Ferguson residents, at council meeting, voice concerns over lack of change

FERGUSON, Mo. – On Tuesday evening town residents lined up and filled the pews, one by one, inside the First Baptist Church. The city council was about to begin another 7 p.m. meeting, giving the community their weekly platform to voice questions and concerns.

It is not quite two months since a white policeman shot Michael Brown, an unarmed black teenager, to death here and it is less than two weeks before a planned “week of resistance” from Oct. 10-13.

After the shooting the uprising here was watched nightly by millions around the world who reacted in shock and with anger over police use of armoured vehicles and heavy military-style weaponry which they pointed at peaceful demonstrators. The local and state authorities, the FBI and the federal government launched investigations that are still underway.

Despite their attendance at the regularly scheduled city council meetings here, many residents say their voices are not being heard. As I took a seat amongst many life-long residents I overheard mention that even being in a “place of God” could not stop or soothe rising tempers nor could it bring all those present to a place of mutual understanding.

At 7:05 p.m. Mayor James Knowles rose from his seat at the city council’s table and asked everyone to stand for the Pledge of Allegiance. Residents rose, stood in place and faced the American flag.

As Mayor Knowles ended his recital of the pledge, the soft murmuring of the final words, “justice for all,” echoed throughout the chamber. It was a reminder that, for many, justice is never served and that in this suburban Missouri town justice is, as of yet, nowhere in sight.

Many at the meeting felt that the wheels of justice are turning too slowly, if at all.

Darren Wilson, the officer who shot and killed Brown, is still a free man on paid administrative leave.

In the meantime, over 200 residents have been jailed for their protest activity.

In addition, the St. Louis Grand Jury has been granted even more time to decide what, if any charges to bring against Wilson.

The family of Michael Brown continues to deal with what they hope will not be another failure of the American justice system while police continue to use excessive force to incite violence during peaceful community demonstrations.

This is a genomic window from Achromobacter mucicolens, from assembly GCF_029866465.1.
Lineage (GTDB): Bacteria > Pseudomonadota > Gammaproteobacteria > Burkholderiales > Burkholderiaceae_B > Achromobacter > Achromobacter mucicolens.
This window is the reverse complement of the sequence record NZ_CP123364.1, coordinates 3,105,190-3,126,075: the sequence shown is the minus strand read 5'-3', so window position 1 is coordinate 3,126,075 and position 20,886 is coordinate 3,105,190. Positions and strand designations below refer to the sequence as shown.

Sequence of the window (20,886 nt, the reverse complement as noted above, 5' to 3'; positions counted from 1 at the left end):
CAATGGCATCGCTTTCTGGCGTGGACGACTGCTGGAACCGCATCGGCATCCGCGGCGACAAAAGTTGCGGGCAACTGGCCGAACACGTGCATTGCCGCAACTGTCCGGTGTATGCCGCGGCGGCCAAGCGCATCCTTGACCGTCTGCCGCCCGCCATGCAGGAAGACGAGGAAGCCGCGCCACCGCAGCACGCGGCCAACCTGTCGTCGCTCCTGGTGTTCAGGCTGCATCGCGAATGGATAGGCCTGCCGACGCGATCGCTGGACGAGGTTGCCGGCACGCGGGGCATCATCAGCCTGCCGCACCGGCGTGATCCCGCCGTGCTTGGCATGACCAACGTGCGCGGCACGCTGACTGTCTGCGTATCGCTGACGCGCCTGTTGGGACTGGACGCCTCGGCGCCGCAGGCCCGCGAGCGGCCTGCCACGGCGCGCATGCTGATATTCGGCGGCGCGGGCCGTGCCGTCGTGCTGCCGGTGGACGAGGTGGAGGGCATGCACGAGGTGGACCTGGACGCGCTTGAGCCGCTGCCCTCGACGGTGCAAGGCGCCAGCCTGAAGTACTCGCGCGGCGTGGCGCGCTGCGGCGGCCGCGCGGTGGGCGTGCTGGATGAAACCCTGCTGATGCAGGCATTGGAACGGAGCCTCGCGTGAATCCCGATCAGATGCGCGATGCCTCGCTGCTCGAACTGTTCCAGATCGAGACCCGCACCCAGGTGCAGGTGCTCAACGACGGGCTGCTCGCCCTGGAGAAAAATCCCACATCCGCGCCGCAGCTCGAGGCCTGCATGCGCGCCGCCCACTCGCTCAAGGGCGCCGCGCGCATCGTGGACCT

Around 7:30 p.m., after the city council completed formal business – including tabling a bill to create a police civilian review board – residents, both black and white, queued up at the two available microphones and prepared to ask questions and deliver comments. They were met with the cold, blank stares of council members who, moments before, explained that they would not answer any questions or respond to any comments.

All eyes were on the first resident who grabbed the microphone, an elderly gentleman sporting an I Love Ferguson t-shirt. He spoke of his life in the town and the many changes he had witnessed personally, from the civil rights movement to the flight of white residents.

Speaking passionately, Sandy, a long-term African-American resident, took her time to let the council know that they could make a real change. “You have the power to fire Darren Wilson and Chief Belmar,” she said, closing her comments by letting everyone know that they needed to take a stand for their community.

As the evening moved on it was obvious that many of the black people in attendance, along with some of the white residents, wanted to tackle the issue of race relations. They don’t want the issue to be swept under the rug, as they feel it has been in the past.

There were those, however, who disagreed. “This is only between two people and no one else,” said one white resident. Our community is being destroyed by the action of two people – that’s all.”

Many in the crowd insisted, however, that this was “bigger than just two people. It is about racism and police brutality here in our communities, it is about the lack of transparency from this city council!”

Kim Tihen, a city council member, knew that many residents were directing their comments at her. As a Ferguson police officer she had arrested an African-American male in a case of mistaken identity, assaulted him while he was in her custody, and then filed charges against him for destruction of government property (staining her uniform with his blood).

You got the feeling at the meeting that many Ferguson residents are grappling with  a status quo that goes well beyond Ferguson and, in fact, encompasses the entire nation.

Photo: Al Neal | PW


Al Neal
Al Neal

Award winning journalist Al Neal is PW associate editor for labor and politics. He is also the chief photographer for People's World. He is a member of the Chicago News Guild, Society of Professional Journalists, Professional Photographers of America, National Sports Media Association, and The Ernest Brooks Foundation.